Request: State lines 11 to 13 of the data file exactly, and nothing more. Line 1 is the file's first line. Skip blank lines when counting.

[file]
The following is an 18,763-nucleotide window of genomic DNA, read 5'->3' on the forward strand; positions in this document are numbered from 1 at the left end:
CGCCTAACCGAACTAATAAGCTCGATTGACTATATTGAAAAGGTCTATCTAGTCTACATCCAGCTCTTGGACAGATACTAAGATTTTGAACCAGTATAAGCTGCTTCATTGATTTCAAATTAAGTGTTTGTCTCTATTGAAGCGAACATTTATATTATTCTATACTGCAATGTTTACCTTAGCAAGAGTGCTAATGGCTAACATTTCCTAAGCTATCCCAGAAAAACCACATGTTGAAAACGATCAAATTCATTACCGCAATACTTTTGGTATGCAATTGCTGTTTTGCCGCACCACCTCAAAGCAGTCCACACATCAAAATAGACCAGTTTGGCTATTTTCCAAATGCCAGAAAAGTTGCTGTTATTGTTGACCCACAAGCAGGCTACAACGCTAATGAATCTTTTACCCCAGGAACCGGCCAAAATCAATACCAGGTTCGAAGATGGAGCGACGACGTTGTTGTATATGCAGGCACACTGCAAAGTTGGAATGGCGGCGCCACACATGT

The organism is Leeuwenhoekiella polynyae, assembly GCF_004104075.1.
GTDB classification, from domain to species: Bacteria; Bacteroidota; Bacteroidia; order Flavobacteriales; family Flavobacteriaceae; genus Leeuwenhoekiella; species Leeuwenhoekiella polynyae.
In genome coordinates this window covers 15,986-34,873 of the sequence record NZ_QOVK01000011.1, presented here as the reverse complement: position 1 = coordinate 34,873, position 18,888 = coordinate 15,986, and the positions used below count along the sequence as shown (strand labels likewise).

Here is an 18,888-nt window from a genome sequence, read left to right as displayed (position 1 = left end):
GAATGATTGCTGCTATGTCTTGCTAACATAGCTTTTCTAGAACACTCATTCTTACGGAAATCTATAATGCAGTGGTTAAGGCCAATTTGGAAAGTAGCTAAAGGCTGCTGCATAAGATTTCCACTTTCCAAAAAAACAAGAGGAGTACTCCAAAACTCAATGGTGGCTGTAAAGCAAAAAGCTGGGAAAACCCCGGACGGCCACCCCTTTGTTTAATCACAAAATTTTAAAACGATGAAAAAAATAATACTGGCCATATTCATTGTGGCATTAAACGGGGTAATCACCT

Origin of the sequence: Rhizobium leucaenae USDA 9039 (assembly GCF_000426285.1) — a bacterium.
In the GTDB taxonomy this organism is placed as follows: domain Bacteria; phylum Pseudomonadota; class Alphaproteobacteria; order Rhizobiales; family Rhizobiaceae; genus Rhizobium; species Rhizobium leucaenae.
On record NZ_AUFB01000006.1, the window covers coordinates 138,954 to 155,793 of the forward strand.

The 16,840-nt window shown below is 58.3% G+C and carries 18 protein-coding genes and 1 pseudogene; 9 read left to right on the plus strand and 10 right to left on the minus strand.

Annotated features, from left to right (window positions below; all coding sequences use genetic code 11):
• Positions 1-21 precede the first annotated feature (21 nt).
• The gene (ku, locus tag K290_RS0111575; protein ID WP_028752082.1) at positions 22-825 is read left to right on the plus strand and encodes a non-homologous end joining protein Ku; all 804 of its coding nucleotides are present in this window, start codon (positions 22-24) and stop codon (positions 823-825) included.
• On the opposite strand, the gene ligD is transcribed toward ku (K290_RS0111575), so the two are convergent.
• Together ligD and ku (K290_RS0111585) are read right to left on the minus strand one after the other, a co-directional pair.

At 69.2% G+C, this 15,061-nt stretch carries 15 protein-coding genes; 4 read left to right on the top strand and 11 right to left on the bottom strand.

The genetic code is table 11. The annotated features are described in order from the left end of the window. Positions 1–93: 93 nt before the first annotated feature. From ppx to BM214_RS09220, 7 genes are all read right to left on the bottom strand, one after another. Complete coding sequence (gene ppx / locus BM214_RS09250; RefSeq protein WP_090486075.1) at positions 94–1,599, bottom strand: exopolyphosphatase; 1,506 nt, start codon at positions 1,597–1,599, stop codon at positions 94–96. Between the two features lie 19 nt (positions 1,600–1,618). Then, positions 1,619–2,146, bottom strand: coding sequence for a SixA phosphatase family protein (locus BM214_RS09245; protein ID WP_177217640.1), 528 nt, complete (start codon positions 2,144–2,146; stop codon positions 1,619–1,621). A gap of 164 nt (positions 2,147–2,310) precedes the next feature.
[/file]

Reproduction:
The 16,840-nt window shown below is 58.3% G+C and carries 18 protein-coding genes and 1 pseudogene; 9 read left to right on the plus strand and 10 right to left on the minus strand.

Annotated features, from left to right (window positions below; all coding sequences use genetic code 11):
• Positions 1-21 precede the first annotated feature (21 nt).